Machines will be expected to recognize these accents and hand gestures. Some MT engines have been reading language in photos and images for years. In 2018 Google added Translatotron to its Android and iOS Translate products, offering direct speech-to-speech translation without using intermediate text representation. It included spoken dialects for Bengali, English, French, and Spanish – and has since added support for variants of Arabic, Chinese, Portuguese, Swahili, Tamil, and Urdu. All of this derives from the company’s long-term investment in machine learning.


Dialectal MT-ism: There’s More Work to Be Done

The mission to improve the local experience and thus increase engagement and conversion will consume the efforts of mainstream and NLP developers for years to come – in written form as well as the far more challenging task of spoken and visual localization across the omnichannel spectrum on to the metaverse and whatever comes next.

Thinking back to my Bohemian idyll as a grad student, I remember cutting class one morning to meet friends in a kavárna (café). Shortly after we arrived, a contingent of fellow travelers from another class joined our group. Not having Major Hellstrom’s ear for accents, I wondered about the Czech pronunciation of one woman in the other group.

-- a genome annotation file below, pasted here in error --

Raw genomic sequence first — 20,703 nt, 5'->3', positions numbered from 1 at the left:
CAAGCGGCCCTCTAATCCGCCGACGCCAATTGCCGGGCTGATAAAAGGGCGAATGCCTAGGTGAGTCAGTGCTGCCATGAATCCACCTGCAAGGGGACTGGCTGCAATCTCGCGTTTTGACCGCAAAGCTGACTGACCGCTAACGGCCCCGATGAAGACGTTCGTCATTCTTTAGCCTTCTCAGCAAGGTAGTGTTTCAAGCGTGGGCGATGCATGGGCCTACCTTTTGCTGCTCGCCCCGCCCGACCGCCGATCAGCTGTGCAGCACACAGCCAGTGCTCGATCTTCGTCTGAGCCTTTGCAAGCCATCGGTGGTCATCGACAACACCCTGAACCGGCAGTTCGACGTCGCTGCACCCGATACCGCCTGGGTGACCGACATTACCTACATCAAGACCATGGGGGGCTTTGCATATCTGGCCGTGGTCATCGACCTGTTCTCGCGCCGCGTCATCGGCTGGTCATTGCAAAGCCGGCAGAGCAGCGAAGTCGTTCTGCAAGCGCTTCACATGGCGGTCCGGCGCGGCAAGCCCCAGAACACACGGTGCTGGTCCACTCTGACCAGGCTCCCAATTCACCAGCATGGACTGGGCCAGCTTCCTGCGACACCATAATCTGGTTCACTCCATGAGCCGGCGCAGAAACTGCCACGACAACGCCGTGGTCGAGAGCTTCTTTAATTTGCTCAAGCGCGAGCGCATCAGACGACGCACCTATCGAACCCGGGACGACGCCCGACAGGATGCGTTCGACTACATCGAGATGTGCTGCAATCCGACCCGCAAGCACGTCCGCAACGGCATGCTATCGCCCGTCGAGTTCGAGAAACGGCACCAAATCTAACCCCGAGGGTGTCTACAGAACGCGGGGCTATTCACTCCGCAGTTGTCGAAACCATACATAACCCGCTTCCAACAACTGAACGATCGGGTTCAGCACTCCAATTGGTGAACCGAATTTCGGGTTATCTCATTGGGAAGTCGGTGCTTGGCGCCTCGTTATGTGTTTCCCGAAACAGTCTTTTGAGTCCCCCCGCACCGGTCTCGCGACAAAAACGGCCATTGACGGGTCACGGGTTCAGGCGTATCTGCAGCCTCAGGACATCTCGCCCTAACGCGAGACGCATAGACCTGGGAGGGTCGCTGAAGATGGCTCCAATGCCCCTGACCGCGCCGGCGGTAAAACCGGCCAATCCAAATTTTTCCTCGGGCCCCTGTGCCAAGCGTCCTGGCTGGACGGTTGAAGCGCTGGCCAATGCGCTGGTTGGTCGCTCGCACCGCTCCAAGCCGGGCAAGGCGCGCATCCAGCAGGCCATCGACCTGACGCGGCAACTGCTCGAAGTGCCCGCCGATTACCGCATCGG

Using the vernacular Czech that we were speaking in the café, I asked in common Czech, “vodkud seš?” (where are you from?). She answered, to my surprise, “Ne, nechcí vodku” (no, I don’t want any vodka) and she went on to explain, “it’s only 9:30. I’ll have coffee.” Then the penny dropped. Not conversant in common Czech, she heard “vodku chceš,” which in literary Czech means “do you want vodka?” The next generation of dialect-aware automated speech recognition and MT must help us avoid mixing up location with libation. 

About the Author

Donald A. DePalma

Donald A. DePalma

Chief Research Officer

Focuses on market trends, business models, and business strategy